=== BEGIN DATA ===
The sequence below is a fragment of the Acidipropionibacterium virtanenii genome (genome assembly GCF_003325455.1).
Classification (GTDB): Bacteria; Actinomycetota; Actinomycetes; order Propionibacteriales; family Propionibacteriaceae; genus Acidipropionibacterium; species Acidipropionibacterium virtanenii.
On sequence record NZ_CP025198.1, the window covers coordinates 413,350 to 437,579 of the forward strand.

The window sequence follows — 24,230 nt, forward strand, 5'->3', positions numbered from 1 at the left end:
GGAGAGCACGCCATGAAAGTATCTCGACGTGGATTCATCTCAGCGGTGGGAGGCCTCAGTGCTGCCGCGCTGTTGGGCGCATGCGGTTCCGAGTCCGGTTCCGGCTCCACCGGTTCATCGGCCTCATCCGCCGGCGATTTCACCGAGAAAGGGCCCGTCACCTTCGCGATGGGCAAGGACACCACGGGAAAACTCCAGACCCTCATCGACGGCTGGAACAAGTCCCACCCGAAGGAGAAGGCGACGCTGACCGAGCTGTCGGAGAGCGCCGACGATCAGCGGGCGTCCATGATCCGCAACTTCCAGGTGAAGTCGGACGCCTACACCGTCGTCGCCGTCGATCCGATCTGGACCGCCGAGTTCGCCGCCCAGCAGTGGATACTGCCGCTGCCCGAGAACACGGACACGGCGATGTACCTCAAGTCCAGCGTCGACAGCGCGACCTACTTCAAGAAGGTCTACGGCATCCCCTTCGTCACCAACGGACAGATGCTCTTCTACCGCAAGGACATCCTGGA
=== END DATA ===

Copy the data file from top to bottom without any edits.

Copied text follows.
The sequence below is a fragment of the Acidipropionibacterium virtanenii genome (genome assembly GCF_003325455.1).
Classification (GTDB): Bacteria; Actinomycetota; Actinomycetes; order Propionibacteriales; family Propionibacteriaceae; genus Acidipropionibacterium; species Acidipropionibacterium virtanenii.
On sequence record NZ_CP025198.1, the window covers coordinates 413,350 to 437,579 of the forward strand.

The window sequence follows — 24,230 nt, forward strand, 5'->3', positions numbered from 1 at the left end:
GGAGAGCACGCCATGAAAGTATCTCGACGTGGATTCATCTCAGCGGTGGGAGGCCTCAGTGCTGCCGCGCTGTTGGGCGCATGCGGTTCCGAGTCCGGTTCCGGCTCCACCGGTTCATCGGCCTCATCCGCCGGCGATTTCACCGAGAAAGGGCCCGTCACCTTCGCGATGGGCAAGGACACCACGGGAAAACTCCAGACCCTCATCGACGGCTGGAACAAGTCCCACCCGAAGGAGAAGGCGACGCTGACCGAGCTGTCGGAGAGCGCCGACGATCAGCGGGCGTCCATGATCCGCAACTTCCAGGTGAAGTCGGACGCCTACACCGTCGTCGCCGTCGATCCGATCTGGACCGCCGAGTTCGCCGCCCAGCAGTGGATACTGCCGCTGCCCGAGAACACGGACACGGCGATGTACCTCAAGTCCAGCGTCGACAGCGCGACCTACTTCAAGAAGGTCTACGGCATCCCCTTCGTCACCAACGGACAGATGCTCTTCTACCGCAAGGACATCCTGGA